Fridolin von Senger und Etterlin
|Fridolin von Senger und Etterlin|
4 September 1891|
|Died||9 January 1963
|Allegiance|| German Empire(to 1918)
Weimar Republic (to 1933)
|Rank||General der Panzertruppe|
|Commands held||17. Panzer-Division
|Battles/wars||World War I
World War II
|Awards||Knight's Cross of the Iron Cross with Oak Leaves|
|Relations||Ferdinand Maria von Senger und Etterlin|
Frido von Senger und Etterlin was born in Waldshut, Germany, into an aristocratic Roman Catholic family. He started his military career in 1910, serving in an artillery regiment. After that he went to Oxford University as a Rhodes Scholar. He participated in World War I as a lieutenant.
World War I
After World War I, he continued to serve in the Reichswehr as a squadron commander of 18th Cavalry Regiment. He was promoted to the rank of captain in 1927, to lieutenant-colonel in 1936 and to colonel in 1939, while commanding the 22nd Cavalry Regiment.
World War II
During the Battle of France, von Senger und Etterlin commanded the Schnelle Brigade von Senger (fast Brigade),and was part of the German commission for the French-Italian Armistice of 1940. On September 1, 1941, he was promoted to Generalmajor (brigadier-general).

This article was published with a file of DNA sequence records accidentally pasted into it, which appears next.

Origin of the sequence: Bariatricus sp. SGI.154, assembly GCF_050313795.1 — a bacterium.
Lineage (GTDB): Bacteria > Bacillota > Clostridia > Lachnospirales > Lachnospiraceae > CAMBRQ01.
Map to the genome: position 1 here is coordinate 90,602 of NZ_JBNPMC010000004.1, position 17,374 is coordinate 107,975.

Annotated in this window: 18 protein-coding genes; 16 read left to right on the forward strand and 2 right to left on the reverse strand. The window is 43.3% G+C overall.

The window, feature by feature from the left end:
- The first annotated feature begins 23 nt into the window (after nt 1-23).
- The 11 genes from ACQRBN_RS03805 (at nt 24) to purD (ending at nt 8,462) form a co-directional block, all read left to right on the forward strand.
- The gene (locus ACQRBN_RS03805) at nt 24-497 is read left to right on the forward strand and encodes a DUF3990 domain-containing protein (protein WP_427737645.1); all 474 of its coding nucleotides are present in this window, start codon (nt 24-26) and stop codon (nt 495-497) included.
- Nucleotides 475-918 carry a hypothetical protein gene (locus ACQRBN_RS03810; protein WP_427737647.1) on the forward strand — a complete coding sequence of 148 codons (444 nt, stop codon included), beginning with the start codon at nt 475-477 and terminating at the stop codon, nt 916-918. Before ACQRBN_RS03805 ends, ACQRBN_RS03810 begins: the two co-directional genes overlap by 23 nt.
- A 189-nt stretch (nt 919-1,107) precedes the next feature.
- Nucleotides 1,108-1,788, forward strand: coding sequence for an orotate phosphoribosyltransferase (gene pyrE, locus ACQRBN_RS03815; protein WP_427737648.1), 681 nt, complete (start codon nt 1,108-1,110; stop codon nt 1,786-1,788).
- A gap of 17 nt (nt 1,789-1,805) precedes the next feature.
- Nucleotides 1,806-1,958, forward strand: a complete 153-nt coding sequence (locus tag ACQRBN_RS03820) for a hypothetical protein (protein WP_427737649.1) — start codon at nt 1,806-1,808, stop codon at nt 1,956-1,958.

On October 10, 1942, von Senger und Etterlin received the command of the 17th Panzer Division in Southern Russia. On May 1, 1943, he was promoted to Generalleutnant (major-general). In June 1943 he received the command of the German forces in Sicily during the Battle of Sicily. In August 1943, he commanded German formations on the islands of Sardinia and Corsica. He conducted the evacuation from all of these islands when the German position there became untenable. On October 8, 1943, he received the command of the XIV Panzer Korps in Italy, and on January 1, 1944, he was promoted to General der Panzertruppen (lieutenant-general of armoured troops).
During the Battle of Monte Cassino, von Senger und Etterlin was responsible for the very successful defence of the Gustav Line, which included Monte Cassino. The German position was only broken by the Allies in May, 1944. There was an ironic twist to the battle: the monastery overlooking the town of Cassino which was destroyed by Allied bombing belonged to the Benedictines, the order of which von Senger was a lay member. Before the battle Gen. von Senger und Etterlin successfully employed the transportation facilities of, among others, the Hermann Goering Panzer Division, to evacuate the treasures of the monastery. During the several days of this action none of the trucks were attacked. There seems to have been considerable communication between the warring headquarters at this time.
Frido von Senger und Etterlin was one of the generals who opposed the principles of Nazism, but he did not take part in the July 20 Plot to kill Hitler. However, his known anti-Nazi feelings resulted in his contribution to the defence of Cassino being played down by the German authorities.